Here is something interesting. Oracle converts this outer join query
SELECT T1.d, T2.c FROM T1, T2 WHERE T1.x = T2.x (+) and T2.y > 5;
and its ANSI equivalent
SELECT T1.d, T2.c FROM T1 LEFT OUTER JOIN T2 ON (T1.x = T2.x) WHERE T2.y > 5;
into this inner join query
SELECT T1.d, T2.c FROM T1, T2 WHERE T1.x = T2.x and T2.y > 5;
That’s according to the Optimizer Development Group blog. They go on to explain:
Here the filter predicate on the outer-joined table T2 does not contain the outerjoin operator (+); thus it will be applied after the left outerjoin has taken place. This will result in the elimination of all null appended rows of T2. Hence, Oracle converts the outer join into an inner join.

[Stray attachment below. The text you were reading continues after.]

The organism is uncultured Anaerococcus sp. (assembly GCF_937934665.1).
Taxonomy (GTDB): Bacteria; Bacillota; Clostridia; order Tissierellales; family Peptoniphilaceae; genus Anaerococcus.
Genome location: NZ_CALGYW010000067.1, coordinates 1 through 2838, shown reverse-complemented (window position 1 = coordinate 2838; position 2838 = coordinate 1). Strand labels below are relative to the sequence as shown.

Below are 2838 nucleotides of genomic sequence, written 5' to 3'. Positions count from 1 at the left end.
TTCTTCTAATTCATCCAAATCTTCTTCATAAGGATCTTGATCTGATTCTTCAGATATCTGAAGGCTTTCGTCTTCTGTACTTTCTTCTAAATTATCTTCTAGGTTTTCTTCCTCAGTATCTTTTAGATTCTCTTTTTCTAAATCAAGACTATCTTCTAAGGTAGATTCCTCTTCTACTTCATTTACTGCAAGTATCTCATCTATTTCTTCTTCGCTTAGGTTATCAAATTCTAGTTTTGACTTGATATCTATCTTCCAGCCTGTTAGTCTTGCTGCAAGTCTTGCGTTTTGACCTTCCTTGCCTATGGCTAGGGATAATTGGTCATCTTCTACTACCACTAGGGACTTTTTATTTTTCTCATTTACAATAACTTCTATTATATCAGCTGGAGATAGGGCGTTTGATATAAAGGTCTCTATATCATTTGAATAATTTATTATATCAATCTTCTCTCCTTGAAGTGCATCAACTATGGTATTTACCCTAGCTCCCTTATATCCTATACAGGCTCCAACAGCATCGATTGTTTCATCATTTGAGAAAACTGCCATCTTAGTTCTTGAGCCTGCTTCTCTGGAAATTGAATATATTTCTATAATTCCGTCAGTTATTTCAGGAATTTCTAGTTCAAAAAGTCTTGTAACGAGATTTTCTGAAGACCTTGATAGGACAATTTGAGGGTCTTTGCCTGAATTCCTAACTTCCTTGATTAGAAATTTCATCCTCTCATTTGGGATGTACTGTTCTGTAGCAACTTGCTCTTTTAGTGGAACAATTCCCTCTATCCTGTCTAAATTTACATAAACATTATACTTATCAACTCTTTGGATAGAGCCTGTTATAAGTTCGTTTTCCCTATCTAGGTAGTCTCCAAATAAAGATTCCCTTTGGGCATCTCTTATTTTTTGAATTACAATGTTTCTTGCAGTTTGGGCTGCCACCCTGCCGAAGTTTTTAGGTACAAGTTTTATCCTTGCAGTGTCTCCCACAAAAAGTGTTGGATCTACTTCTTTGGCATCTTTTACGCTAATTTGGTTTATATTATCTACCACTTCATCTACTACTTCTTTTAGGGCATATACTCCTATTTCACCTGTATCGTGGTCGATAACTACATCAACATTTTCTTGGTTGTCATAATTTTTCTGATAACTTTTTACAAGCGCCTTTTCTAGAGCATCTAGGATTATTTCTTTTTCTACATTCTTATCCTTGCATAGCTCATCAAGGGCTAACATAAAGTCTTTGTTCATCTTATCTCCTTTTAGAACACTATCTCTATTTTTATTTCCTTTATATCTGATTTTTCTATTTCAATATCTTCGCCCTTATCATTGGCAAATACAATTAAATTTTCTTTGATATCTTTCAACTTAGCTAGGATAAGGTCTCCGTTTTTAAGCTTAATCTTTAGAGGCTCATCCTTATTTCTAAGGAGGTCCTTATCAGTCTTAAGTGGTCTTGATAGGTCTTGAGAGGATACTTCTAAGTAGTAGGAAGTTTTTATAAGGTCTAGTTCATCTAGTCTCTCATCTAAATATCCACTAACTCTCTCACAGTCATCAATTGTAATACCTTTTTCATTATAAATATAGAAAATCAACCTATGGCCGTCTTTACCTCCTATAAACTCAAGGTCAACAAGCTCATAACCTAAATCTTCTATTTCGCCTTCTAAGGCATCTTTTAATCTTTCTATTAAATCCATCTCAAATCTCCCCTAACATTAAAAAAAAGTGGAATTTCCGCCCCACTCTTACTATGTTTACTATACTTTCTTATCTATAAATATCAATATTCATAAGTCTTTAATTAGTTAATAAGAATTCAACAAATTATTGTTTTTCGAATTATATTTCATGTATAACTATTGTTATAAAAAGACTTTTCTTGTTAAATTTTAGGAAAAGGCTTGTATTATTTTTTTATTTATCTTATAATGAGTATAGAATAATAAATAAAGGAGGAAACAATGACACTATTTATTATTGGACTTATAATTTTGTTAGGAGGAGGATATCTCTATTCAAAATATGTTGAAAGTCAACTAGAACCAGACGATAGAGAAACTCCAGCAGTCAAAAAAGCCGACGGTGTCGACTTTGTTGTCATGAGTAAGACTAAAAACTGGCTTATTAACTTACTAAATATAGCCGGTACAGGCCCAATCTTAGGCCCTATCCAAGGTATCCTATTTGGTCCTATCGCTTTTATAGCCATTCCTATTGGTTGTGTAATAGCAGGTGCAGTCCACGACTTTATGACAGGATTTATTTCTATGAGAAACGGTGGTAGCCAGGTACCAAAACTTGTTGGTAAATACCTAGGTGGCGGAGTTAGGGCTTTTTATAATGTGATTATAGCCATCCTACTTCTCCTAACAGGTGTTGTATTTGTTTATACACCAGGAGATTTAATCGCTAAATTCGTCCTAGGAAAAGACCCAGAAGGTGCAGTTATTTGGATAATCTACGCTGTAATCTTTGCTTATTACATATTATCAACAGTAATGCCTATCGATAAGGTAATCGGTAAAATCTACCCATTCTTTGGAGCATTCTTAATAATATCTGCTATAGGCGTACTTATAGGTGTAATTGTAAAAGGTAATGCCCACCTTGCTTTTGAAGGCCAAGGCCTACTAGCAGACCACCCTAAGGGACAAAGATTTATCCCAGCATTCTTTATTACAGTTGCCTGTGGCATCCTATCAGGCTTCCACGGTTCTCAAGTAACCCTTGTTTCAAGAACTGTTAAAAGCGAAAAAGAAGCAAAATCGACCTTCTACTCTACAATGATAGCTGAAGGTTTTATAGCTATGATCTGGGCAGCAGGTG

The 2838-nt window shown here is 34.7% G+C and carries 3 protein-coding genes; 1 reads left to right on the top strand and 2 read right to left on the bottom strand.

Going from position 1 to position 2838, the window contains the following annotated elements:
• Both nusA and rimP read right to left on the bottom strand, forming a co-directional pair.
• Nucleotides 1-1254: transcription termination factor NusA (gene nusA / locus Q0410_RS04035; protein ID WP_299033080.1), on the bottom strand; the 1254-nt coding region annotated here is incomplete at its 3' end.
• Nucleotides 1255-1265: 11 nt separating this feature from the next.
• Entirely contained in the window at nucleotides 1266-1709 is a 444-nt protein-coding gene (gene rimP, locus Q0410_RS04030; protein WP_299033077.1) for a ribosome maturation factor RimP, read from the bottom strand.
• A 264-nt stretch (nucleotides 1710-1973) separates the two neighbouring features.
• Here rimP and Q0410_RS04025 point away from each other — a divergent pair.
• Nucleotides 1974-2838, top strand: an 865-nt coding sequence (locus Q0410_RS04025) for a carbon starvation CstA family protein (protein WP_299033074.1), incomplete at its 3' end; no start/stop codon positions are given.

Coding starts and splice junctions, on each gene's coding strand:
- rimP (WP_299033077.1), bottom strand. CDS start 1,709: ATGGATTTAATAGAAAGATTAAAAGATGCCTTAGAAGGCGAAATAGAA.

And here is an interesting thing about ANSI full outer joins:
Before Oracle 11gR1 all ANSI full outerjoins were converted into a UNION ALL query with two branches, where one branch contained a left outerjoined lateral view and the other branch contained a NOT EXISTS subquery. A native support for hash full outerjoin was introduced in 11gR1 to overcome this problem. When the native full outerjoin cannot be used, Oracle reverts to the pre-11gR1 strategy.
Their latest blog post about Outerjoins in Oracle is a good read.